DALLAS -- The floods in southeastern Texas are not expected to have an immediate impact on municipal bond ratings in the region, although further assessment of the damage is necessary to evaluate longer-term problems, analysts said yesterday.
The floods, which have swamped dozens of Texas counties for more than 10 days, have caused the loss of up to 6,797 homes, the displacement of 13,000 people, the closure of major roads, and a 200,000-gallon spill of fuel and oil products along the San Jacinto River.
While 35 counties in the region have been declared disaster areas and are eligible for federal assistance, accurate damage estimates cannot be done until the floodwater recedes, officials said. But preliminary property damage estimates are in the tens of millions of dollars.
"The floodwaters are starting to recede, but right now there is still rain in the region," said Caroline Guckian, a spokeswoman for the state's division of emergency management. "Until the water recedes. the numbers won't be accurate."
Rating agency analysts were gathering as much information as possible to analyze the potential impact, if any, on credit quality of regional bond issues. but said no immediate credit action was planned.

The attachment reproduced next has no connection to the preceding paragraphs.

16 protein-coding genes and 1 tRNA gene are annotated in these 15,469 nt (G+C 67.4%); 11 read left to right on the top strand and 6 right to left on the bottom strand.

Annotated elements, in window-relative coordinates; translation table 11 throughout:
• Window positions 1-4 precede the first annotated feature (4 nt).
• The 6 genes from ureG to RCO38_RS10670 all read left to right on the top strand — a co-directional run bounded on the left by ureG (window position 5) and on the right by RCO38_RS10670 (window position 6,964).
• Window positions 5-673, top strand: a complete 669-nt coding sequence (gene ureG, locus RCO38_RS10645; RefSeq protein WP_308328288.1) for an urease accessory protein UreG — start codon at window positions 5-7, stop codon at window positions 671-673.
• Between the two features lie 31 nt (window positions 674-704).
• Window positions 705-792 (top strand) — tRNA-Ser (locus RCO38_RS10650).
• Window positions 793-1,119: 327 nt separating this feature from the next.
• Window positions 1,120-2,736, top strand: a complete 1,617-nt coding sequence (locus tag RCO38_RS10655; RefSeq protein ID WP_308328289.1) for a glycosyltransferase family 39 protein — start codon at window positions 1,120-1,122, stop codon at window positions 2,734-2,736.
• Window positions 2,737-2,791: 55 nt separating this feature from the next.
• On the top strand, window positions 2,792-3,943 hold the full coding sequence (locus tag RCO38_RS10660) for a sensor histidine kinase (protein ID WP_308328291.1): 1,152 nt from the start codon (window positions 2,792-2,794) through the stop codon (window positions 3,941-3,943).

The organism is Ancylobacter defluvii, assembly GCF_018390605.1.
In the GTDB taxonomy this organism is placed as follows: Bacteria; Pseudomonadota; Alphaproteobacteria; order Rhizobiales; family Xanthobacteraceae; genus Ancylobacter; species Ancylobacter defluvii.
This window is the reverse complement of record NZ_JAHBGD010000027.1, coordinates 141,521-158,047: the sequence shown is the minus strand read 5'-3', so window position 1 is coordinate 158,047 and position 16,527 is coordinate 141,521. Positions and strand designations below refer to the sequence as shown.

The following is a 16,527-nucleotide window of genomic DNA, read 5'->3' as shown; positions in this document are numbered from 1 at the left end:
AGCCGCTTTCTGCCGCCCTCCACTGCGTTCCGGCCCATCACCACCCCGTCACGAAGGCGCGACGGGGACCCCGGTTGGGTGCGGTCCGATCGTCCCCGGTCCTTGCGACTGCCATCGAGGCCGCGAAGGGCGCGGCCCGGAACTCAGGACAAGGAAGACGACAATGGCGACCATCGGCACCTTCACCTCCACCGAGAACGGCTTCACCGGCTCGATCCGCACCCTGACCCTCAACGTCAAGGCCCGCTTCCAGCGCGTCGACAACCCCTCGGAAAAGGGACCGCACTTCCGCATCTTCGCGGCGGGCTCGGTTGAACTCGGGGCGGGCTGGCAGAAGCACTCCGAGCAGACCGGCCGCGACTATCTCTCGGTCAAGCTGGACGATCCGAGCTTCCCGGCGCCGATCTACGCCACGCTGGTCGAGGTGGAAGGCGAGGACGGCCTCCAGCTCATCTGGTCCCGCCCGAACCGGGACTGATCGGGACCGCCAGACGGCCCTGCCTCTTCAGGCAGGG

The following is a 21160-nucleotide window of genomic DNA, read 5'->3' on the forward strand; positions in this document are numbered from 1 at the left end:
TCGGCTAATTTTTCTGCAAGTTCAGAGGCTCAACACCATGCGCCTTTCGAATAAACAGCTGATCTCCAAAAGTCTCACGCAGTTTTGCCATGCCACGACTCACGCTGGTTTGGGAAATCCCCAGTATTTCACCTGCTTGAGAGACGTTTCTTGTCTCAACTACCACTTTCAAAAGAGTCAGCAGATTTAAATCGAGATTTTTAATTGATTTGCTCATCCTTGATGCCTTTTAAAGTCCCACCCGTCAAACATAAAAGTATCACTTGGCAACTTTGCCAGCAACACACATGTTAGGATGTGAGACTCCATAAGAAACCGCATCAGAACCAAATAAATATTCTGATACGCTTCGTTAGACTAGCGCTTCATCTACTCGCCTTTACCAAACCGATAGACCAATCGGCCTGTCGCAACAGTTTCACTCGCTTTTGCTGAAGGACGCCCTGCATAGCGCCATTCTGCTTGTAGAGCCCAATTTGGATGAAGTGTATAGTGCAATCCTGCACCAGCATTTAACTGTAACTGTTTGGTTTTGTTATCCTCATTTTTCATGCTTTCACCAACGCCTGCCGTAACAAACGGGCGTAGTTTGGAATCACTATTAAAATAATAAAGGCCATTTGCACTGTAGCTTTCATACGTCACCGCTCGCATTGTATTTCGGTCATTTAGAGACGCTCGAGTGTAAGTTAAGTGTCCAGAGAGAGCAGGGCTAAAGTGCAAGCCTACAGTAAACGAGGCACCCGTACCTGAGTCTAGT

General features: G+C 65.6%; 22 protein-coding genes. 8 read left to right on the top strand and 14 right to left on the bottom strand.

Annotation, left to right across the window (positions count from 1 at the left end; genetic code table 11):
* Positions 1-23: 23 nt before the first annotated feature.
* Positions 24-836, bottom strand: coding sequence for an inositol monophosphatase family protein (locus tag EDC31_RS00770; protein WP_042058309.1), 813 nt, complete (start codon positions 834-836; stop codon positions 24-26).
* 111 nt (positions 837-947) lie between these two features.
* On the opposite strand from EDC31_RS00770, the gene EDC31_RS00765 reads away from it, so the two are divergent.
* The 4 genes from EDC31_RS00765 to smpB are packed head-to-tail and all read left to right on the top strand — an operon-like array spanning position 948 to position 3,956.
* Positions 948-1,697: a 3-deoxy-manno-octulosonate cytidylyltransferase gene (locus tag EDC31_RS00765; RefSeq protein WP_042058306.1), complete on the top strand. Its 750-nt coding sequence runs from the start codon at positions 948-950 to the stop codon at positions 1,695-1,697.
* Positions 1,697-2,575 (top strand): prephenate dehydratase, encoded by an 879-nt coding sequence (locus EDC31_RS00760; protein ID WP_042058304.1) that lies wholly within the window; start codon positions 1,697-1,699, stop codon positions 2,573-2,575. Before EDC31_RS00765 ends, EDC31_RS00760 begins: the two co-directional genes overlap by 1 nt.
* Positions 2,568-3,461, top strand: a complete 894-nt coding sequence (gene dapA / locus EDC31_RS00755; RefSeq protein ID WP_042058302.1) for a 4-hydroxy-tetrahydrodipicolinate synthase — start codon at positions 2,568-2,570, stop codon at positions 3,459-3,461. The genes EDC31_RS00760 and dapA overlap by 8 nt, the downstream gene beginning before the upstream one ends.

"Historically, credit quality has been unaffected by natural disasters for a variety of reasons, including federal and state emergency assistance, property and business interruption insurance. available financial cushion, revenue diversity and revenue-raising flexibility," Standard & Poor's Corp. said in a CreditWeek Municipal article published on Monday.
Standard & Poor's director Sharon Gigante said rating agency analysts are calling issuers in the region to evaluate damage, including those at municipal utility districts,
Steve Levine, vice president and manager of the Southwest regional ratmg group at Moody's Investors Service, said Moody's is also gathering information from communities to determine the impact on the counties, such as Hams and Montgomery where heavy damage has been reported.
Levine said the rating agency was focusing, among other areas, on the 65 uninsured and 43 insured municipal utility districts that Moody's rates in Hams and other counties.
"Most of the utility districts that we rate have substantial fund balances, so it is not an immediate concern," Levine said.
At Fitch Investors Service, senior director Amy Doppelt said the rating agency will visit with Houston officials on Friday and discuss, among other things, cleanup costs.
In Houston and other municipalities, "the concerns would be the cost of the cleanup and the loss of property value, and how that would impact the future and current-year budget," Doppelt said.
However, "historically, natural disasters have not immediately caused downgrades," she said. "It is more of a longer-term impact."
In some cases, Doppelt said that natural disasters can fuel parts of the economy because money is spent on rebuilding, added sales tax revenue is generated when goods are purchased, and state and federal aid is pumped into the affected areas.